“They are very likely to kill civilians both as a form of leverage, but also because if the FDLR is destabilised they lose access to their regular revenue streams,” said Stearns.
The UN troops in the Congo, MONUSCO, and humanitarian organisations who work under the umbrella of UNOCHA, the humanitarian wing of the United Nations, have launched intense preparations. Congolese soldiers have undertaken training to ensure they operate within international laws.
Charles Bambara, MONUSCO public information director, said they have also been informing the FDLR families and people living nearby to make it clear they can leave and are not the targets. “We are broadcasting relentlessly through UN radio and also partner radios are relaying these messages,” he said.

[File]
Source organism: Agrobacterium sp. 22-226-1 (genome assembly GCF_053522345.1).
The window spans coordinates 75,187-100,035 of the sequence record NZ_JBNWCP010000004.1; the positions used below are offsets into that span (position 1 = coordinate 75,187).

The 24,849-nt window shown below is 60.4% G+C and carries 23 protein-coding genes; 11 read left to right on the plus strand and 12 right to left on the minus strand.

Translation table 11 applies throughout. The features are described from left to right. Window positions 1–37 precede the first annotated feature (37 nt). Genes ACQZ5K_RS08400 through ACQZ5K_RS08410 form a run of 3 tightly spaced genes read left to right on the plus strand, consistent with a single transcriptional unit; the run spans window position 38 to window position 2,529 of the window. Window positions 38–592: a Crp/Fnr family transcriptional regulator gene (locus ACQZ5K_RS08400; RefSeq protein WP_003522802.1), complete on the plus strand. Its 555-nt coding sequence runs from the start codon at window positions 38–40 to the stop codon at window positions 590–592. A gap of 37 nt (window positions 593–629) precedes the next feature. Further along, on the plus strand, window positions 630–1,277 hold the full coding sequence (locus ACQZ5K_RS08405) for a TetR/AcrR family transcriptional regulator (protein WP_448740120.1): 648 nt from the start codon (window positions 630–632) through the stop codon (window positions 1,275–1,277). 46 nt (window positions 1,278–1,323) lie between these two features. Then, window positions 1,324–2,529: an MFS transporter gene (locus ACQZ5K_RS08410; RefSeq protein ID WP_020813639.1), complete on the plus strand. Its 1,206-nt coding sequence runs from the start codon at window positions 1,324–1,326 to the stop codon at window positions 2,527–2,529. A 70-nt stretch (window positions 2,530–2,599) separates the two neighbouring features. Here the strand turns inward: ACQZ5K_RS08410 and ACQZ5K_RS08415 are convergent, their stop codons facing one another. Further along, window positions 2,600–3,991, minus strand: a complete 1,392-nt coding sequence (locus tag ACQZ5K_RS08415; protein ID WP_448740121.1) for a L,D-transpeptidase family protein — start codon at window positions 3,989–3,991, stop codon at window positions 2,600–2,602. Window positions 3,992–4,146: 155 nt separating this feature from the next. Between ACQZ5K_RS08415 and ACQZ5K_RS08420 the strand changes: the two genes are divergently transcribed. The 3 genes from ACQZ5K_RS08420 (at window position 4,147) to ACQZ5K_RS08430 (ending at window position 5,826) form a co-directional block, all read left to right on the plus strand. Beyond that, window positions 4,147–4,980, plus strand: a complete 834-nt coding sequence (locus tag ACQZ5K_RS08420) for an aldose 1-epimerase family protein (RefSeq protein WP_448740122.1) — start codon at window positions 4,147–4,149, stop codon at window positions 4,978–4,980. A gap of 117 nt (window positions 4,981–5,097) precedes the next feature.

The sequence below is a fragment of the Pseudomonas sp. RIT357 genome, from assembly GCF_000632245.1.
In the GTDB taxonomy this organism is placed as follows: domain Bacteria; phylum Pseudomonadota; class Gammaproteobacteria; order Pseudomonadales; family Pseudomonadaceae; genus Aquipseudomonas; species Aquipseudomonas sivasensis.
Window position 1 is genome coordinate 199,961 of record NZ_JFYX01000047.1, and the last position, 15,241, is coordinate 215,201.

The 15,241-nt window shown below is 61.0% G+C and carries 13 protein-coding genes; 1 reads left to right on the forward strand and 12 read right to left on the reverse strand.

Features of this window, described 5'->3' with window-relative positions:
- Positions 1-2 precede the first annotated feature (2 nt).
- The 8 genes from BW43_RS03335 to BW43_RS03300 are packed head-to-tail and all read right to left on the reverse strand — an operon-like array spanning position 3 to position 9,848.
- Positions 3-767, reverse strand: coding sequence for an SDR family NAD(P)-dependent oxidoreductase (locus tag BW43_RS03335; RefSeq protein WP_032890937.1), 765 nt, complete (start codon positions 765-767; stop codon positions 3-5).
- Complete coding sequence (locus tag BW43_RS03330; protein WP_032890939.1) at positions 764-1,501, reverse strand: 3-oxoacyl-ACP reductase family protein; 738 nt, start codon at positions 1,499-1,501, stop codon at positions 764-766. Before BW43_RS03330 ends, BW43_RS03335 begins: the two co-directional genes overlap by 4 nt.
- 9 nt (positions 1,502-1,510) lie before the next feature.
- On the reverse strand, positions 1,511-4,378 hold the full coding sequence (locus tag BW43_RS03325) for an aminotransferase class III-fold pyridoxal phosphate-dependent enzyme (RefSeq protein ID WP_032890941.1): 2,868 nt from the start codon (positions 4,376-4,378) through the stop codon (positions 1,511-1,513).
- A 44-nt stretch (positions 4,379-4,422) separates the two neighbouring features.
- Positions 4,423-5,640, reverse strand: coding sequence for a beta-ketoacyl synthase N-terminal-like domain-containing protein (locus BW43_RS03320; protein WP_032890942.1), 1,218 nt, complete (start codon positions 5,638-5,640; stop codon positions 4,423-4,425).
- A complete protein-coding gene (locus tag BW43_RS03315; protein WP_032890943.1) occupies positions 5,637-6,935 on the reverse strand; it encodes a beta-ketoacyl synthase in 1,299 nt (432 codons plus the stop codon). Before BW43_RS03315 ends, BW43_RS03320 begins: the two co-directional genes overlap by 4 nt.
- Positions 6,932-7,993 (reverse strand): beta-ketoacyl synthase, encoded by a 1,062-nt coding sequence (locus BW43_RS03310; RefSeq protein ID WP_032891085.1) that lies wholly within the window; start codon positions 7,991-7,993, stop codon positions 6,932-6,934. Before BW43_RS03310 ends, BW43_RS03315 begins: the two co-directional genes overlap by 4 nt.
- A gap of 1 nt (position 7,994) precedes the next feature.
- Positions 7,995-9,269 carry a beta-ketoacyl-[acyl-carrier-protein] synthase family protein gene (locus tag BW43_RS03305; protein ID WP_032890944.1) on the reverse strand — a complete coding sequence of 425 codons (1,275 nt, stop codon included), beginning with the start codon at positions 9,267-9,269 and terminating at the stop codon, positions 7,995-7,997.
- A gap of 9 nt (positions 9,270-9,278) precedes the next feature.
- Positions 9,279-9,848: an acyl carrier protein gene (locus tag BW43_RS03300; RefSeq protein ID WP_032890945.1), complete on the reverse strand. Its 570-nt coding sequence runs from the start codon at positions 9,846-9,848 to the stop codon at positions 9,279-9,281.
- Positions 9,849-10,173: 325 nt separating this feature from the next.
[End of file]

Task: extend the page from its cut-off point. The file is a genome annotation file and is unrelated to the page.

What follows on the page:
|FDLR rebels lay down weapons in DR Congo|
No one knows how long the offensive will last. UNOCHA says it is planning for the “worst case scenario”, spokesman Yvon Jens told Al Jazeera.
“When people start fleeing it will take weeks to stabilise, to get food to them,” Jens said.
FDLR fighters are dispersed across a huge area and are likely to fragment further. The refugees are isolated in remote locations and as Lungele explained, the FDLR live in strategic points.
“They know the forests very well, better than the UN – even the Congo army,” Lungele said.
Only peaceful disarmament will solve the FDLR problem, added Lungele, a belief echoed by Jens. “Eventually we will have to sit around tables and make negotiations for peace,” he said.
Jens warned the danger is “in trying to bring about peace in DRC, we are actually bringing about more damage to the civilians”.